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Same-Sex Marriage Issue Could Be Fast Tracked at Sixth Circuit

Posted in Recent Cases

How will the Sixth Circuit rule on the high-profile issue of whether the State of Ohio constitutionally is required to recognize, on an Ohio resident’s death certificate, a same-sex marriage that was lawfully performed in another state? We may find out sooner rather than later.

On Valentine’s Day, the plaintiffs in Obergefell, et al. v. Wymyslo, et al. (6th Cir. Case No. 14-3057), filed a motion for an expedited briefing schedule and argument in the appeal filed by Ohio Attorney General Mike DeWine from the December 23, 2013 decision by the U.S. District Court for the Southern District of Ohio holding that “under the Constitution of the United States, Ohio must recognize on Ohio death certificates valid same-sex marriages from other states.”  See Plaintiff-Appellees’ Motion for Expedited Briefing Schedule (PDF).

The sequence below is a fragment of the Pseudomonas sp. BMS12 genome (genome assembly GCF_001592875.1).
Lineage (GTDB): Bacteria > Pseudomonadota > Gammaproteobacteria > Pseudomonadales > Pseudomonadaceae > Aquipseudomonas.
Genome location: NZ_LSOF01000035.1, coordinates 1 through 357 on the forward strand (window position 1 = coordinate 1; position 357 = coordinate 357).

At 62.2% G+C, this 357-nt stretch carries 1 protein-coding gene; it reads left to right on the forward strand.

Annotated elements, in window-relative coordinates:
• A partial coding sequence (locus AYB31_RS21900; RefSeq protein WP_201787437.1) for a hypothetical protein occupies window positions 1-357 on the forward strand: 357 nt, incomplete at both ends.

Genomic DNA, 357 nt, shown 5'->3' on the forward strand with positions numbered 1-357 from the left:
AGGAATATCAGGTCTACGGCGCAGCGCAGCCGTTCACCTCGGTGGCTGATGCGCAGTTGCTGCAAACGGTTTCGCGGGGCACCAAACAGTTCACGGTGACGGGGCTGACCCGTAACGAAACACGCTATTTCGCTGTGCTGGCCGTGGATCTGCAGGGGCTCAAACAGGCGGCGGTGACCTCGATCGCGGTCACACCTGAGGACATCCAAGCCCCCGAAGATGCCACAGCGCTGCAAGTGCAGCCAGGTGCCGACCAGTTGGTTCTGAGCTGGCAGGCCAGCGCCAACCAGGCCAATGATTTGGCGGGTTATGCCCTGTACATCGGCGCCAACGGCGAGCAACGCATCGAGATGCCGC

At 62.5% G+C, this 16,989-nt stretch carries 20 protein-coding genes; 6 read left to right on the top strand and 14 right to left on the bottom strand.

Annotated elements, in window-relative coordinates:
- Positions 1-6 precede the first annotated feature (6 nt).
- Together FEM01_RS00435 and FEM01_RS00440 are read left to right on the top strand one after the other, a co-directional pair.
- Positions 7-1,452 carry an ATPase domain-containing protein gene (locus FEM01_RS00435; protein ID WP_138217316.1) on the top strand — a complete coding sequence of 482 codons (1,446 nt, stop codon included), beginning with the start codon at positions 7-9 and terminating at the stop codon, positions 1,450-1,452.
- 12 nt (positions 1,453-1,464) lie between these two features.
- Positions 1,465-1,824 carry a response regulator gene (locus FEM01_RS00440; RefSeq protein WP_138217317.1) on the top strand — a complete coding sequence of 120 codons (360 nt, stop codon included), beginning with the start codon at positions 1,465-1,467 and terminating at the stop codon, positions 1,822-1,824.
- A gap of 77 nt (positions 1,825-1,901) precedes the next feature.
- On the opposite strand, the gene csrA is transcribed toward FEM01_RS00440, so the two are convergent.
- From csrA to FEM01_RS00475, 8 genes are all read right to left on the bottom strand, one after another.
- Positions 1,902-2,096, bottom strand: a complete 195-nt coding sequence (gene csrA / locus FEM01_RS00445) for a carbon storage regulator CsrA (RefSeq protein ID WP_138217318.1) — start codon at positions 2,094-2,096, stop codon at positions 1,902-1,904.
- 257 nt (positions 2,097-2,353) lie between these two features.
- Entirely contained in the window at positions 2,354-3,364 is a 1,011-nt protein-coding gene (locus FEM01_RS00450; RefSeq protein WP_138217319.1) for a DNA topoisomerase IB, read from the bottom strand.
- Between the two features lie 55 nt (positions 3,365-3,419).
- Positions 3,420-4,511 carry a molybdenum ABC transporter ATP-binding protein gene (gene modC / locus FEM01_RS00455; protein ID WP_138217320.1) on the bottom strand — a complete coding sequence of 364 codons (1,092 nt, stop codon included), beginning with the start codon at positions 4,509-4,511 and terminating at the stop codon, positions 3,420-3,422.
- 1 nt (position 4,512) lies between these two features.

Sixth Circuit Rule 26(f) provides that a motion to expedite briefing may be granted upon a showing of “good cause,” while 28 U.S.C. § 1657 similarly permits an action to be expedited based on “good cause,” which exists “if a right under the Constitution of the United States or a Federal Statute . . . would be maintained in a factual context that indicates that a request for expedited consideration has merit.” The plaintiffs argue in their motion to expedite that “[t]he sheer volume of same-sex marriage cases in federal and state courts across the country and the rapid pace with which they are moving indicates that the constitutionality of laws, such as Ohio’s, that deny respect to the marriages of same-sex couples entered into in other states is an issue of tremendous public importance that deserves prompt attention from the Court.”

The Ninth and Tenth Circuits both have accelerated their calendars in appeals involving challenges to state bans on the performance and recognition of same-sex marriages, so it is possible the Sixth Circuit will follow the lead of these other Circuits. This is a case that may end up at the Supreme Court in 2014 or 2015, so we will keep a close watch.